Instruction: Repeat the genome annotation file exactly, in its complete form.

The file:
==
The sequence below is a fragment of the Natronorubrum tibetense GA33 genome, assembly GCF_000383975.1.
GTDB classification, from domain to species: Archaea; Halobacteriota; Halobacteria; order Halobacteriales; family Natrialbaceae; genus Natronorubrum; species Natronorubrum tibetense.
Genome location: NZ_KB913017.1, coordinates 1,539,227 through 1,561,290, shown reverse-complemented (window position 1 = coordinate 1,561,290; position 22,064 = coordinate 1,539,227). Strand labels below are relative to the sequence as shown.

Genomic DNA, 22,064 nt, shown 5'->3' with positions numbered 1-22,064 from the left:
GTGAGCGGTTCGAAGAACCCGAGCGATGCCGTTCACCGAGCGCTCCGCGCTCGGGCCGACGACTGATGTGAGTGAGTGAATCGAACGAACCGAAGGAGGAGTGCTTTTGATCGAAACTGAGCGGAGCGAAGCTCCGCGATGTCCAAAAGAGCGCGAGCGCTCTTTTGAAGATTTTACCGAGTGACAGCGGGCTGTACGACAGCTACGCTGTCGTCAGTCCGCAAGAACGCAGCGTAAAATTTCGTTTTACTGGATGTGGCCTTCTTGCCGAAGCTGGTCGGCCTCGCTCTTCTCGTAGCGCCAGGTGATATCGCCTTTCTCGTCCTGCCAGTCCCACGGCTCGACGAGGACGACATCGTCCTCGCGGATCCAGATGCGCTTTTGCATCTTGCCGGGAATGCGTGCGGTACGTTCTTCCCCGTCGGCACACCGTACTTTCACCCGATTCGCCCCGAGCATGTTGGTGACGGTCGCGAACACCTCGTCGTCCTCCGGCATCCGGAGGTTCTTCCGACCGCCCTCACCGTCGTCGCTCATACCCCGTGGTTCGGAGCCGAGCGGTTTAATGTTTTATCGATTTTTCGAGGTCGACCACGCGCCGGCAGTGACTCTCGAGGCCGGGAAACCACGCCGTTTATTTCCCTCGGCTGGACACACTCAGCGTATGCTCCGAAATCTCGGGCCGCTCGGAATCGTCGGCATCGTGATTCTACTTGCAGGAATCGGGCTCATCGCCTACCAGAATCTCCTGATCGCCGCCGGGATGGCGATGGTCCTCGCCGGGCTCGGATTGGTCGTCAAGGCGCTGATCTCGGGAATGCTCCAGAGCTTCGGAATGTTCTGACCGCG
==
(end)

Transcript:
The sequence below is a fragment of the Natronorubrum tibetense GA33 genome, assembly GCF_000383975.1.
GTDB classification, from domain to species: Archaea; Halobacteriota; Halobacteria; order Halobacteriales; family Natrialbaceae; genus Natronorubrum; species Natronorubrum tibetense.
Genome location: NZ_KB913017.1, coordinates 1,539,227 through 1,561,290, shown reverse-complemented (window position 1 = coordinate 1,561,290; position 22,064 = coordinate 1,539,227). Strand labels below are relative to the sequence as shown.

Genomic DNA, 22,064 nt, shown 5'->3' with positions numbered 1-22,064 from the left:
GTGAGCGGTTCGAAGAACCCGAGCGATGCCGTTCACCGAGCGCTCCGCGCTCGGGCCGACGACTGATGTGAGTGAGTGAATCGAACGAACCGAAGGAGGAGTGCTTTTGATCGAAACTGAGCGGAGCGAAGCTCCGCGATGTCCAAAAGAGCGCGAGCGCTCTTTTGAAGATTTTACCGAGTGACAGCGGGCTGTACGACAGCTACGCTGTCGTCAGTCCGCAAGAACGCAGCGTAAAATTTCGTTTTACTGGATGTGGCCTTCTTGCCGAAGCTGGTCGGCCTCGCTCTTCTCGTAGCGCCAGGTGATATCGCCTTTCTCGTCCTGCCAGTCCCACGGCTCGACGAGGACGACATCGTCCTCGCGGATCCAGATGCGCTTTTGCATCTTGCCGGGAATGCGTGCGGTACGTTCTTCCCCGTCGGCACACCGTACTTTCACCCGATTCGCCCCGAGCATGTTGGTGACGGTCGCGAACACCTCGTCGTCCTCCGGCATCCGGAGGTTCTTCCGACCGCCCTCACCGTCGTCGCTCATACCCCGTGGTTCGGAGCCGAGCGGTTTAATGTTTTATCGATTTTTCGAGGTCGACCACGCGCCGGCAGTGACTCTCGAGGCCGGGAAACCACGCCGTTTATTTCCCTCGGCTGGACACACTCAGCGTATGCTCCGAAATCTCGGGCCGCTCGGAATCGTCGGCATCGTGATTCTACTTGCAGGAATCGGGCTCATCGCCTACCAGAATCTCCTGATCGCCGCCGGGATGGCGATGGTCCTCGCCGGGCTCGGATTGGTCGTCAAGGCGCTGATCTCGGGAATGCTCCAGAGCTTCGGAATGTTCTGACCGCG